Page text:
They select their victim by lot, posing as a charity whose purpose is to feed the poor. Their soup kitchens are always well attended, but their agents keep an eye out for potential candidates. When they become aware that the previous Messenger has died - and they keep tabs on the Messenger so they know when one dies - they prepare another batch of umble soup, using tripes from a victim sacrificed for the purpose. They then slip their chosen victim the transformative elixir. The chosen Messenger becomes consumed with monstrous thoughts and a desire for human flesh, and the cult then drives the Messenger across the Thames - either by boat, over a bridge, or by some other means - where the Messenger is then left to survive as well as he can for eight years, at which point he can return. The Sons live in hope that one day a Messenger will go the full eight and come back to them, with the bounty of a grateful Zeus.

They face two challenges. The first is the most obvious: werewolves do not make the best Messengers. Often they get themselves killed, starve in a self-imposed vigil as they attempt to go without human flesh, or are arrested and sentenced to death. The second is the Children of Deucalion.

The Children of Deucalion is a name that a handful of Mythos-knowledgable investigators have adopted. Though they do not know a great deal about the Sons of Lycaon, the regular peak in werewolf activity has not escaped their attention. In an effort to save London from these horrors, every time a Messenger rears its hairy head they do their best to track it down and destroy it before it does serious harm. They usually have their greatest chance of success in the first two or three years after a Messenger has been created, when the poor unfortunate is just getting used to its new state and power. If a Messenger survives for longer than that, this usually means that they're cunning enough to be a serious threat. These werewolf hunters are often occult scholars with some magical ability, but few of them are really powerful occultists. They are volunteers, often recruited after a werewolf attack from the survivors of the carnage. Thus their actual ability and specializations can be a little random; a Child of Deucalion is as likely to be a publican or a street vendor as he is a scholar of magic. There are rumors that one or more Children actually are in the thrall of greater powers; the name of Hastur has been whispered, but so far it has never been proved that the Unspeakable One is carrying on a war by proxy with the Cthulhu-worshipping Sons of Lycaon.

A typical Son of Lycaon would have some power and authority, but ultimately their magical ability is limited to the creation and tracking of werewolves. They don't have direct damage capability; their best defence is anonymity. Policemen and members of charitable organizations, like the Salvation Army, are likely candidates - policemen because then they can force werewolves to relocate across the river as well as keep an eye on them through mundane means, and charitable folk in order to slip the Messenger his umble soup. Their best skills are Cop Talk, Intimidation and Occult, though several of them - the policemen in particular - probably also have advanced combat skills.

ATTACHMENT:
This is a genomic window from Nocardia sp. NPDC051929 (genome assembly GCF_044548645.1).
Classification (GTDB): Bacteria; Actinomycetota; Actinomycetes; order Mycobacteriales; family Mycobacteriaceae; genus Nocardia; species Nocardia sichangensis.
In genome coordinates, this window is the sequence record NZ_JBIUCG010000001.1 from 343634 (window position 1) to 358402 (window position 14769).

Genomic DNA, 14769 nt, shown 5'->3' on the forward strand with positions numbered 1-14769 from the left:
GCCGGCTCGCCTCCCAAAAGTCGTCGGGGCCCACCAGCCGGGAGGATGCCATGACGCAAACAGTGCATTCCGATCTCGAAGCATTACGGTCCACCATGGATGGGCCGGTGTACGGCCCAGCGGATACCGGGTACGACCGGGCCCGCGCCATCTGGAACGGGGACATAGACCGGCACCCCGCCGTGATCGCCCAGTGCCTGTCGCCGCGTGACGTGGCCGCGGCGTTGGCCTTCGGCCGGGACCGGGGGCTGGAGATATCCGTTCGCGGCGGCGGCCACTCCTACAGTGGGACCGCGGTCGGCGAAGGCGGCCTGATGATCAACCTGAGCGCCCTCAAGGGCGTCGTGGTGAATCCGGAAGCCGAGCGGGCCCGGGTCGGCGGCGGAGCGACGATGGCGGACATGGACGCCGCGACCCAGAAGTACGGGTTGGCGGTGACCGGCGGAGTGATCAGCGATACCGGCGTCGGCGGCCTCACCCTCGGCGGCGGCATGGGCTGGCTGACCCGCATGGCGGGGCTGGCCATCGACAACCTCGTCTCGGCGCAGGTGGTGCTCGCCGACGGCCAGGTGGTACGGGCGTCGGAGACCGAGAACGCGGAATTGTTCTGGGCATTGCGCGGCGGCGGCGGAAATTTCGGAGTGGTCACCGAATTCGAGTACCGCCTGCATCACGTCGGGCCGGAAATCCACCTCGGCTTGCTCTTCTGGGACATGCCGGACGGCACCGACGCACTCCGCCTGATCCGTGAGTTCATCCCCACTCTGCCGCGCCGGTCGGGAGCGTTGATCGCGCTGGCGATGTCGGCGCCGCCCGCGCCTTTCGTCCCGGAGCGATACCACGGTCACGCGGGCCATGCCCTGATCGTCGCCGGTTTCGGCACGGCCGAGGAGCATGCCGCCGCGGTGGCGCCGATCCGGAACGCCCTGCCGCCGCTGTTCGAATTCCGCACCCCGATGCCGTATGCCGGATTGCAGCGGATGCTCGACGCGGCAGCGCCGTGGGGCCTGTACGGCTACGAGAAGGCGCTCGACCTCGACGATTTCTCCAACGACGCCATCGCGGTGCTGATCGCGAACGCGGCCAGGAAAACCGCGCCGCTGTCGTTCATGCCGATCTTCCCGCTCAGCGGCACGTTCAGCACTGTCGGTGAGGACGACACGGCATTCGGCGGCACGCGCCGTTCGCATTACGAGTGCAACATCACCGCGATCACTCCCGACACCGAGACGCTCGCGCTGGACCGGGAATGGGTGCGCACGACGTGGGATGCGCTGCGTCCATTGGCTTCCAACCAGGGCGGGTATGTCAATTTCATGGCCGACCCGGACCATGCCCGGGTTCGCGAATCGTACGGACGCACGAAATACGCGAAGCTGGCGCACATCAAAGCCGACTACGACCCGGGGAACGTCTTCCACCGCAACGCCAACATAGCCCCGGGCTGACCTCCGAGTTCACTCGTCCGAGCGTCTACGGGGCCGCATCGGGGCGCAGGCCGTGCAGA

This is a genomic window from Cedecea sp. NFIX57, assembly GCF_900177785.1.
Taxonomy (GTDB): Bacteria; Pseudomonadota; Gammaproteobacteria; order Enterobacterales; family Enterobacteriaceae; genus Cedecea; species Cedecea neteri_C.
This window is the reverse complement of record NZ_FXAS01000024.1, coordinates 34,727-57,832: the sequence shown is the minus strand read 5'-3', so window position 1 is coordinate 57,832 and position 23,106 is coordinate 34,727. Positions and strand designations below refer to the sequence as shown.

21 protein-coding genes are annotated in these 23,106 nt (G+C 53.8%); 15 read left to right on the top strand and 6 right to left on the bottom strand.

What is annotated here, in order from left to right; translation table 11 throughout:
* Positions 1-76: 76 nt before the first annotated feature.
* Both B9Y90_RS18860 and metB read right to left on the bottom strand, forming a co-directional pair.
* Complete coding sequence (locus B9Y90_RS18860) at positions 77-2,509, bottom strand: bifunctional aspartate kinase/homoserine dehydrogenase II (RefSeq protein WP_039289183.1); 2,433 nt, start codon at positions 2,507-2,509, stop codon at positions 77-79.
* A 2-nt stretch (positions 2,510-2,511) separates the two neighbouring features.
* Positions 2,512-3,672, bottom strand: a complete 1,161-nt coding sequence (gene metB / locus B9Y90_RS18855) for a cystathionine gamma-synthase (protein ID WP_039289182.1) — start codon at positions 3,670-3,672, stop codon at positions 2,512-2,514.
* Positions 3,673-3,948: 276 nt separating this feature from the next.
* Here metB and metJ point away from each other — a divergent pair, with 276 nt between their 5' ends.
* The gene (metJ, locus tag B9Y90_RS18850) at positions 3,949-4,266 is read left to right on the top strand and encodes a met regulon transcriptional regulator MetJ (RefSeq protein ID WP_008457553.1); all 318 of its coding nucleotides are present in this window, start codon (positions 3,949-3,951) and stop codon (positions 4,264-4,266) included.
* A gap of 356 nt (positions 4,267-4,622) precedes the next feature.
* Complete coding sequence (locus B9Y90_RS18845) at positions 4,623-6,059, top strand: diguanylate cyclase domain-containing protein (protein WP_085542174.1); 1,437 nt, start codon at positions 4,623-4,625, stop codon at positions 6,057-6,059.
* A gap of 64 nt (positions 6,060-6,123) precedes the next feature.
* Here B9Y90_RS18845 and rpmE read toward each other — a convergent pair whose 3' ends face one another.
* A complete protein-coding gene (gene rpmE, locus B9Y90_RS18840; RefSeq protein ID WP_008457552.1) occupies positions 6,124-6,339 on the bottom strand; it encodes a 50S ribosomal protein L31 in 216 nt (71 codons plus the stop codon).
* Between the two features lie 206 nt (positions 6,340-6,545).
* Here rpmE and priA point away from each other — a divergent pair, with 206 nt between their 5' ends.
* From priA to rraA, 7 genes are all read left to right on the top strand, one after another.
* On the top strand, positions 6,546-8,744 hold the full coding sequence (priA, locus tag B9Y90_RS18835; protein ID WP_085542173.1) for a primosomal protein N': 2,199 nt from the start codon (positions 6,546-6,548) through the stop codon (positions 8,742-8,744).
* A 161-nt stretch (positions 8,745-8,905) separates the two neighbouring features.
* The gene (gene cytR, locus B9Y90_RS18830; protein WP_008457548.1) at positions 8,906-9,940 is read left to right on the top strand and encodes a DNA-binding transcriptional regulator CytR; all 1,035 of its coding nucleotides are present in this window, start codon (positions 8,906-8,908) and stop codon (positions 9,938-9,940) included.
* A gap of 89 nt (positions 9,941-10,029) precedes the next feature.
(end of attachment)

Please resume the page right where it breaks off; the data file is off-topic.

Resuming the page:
A typical Child of Deucalion is likely to be an ordinary Londoner, and their power and authority will vary considerably. Thanks to their regular clashes with Messengers some of them are combat trained, but they also include scholars and intelligence gatherers in their ranks. Their best skills are Streetwise and The Knowledge, for keeping track of unusual events, as well as combat oriented abilities like Scuffling, Weapons and Sense Trouble.

Meanwhile those poor unfortunate Messengers, being chosen by lot, can have odd ability sets. A great deal will depend on what their profession was before they became homeless, but as a general rule their Athletics will be very high (14+) as will their Scuffling (14+) and their Alertness modifier will be at least +3. They will have -1 armor in werewolf form, and do +1 damage with their savage bite. Their bite will not confer the werewolf curse, but might well transmit other diseases.

So, cults: they always have their own agenda, and it may not be one that's easily understood. Here we have one group - the Sons of Lycaon - dedicated not to massive rituals but to getting an answer to their oft-repeated question: what, great Cthulhu, would you have us do? Send us your teachings via your chosen Messenger, and we will do our best to obey them. Meanwhile you have another group dedicated to stopping the first one, but while their motivations may be pure there's always a suspicion that they might have other goals in mind. Are they as unselfish as they seem, or are the forces of Hastur secretly backing them? Agendas are critical; without a goal to achieve, a cult will seem formless and somehow purposeless. Even if their agenda is to raise R'yleh, that's at least something to work towards, but as with the Sons in this example it can sometimes be more interesting to avoid the High Purpose and aim for something a little more attainable: a Message from the Gods. Even if the Messenger does get lost along the way.

I hope you found that useful! Enough on this topic for a while; next time, something completely different.


  1. I really like this. Most cults in these games are generally just mindlessly violent but I can imagine the Sons reacting to investigators with offense and confusion. They're not sending the Messengers across to fail but to succeed, after all. There's a real sense of mystery to these Sons.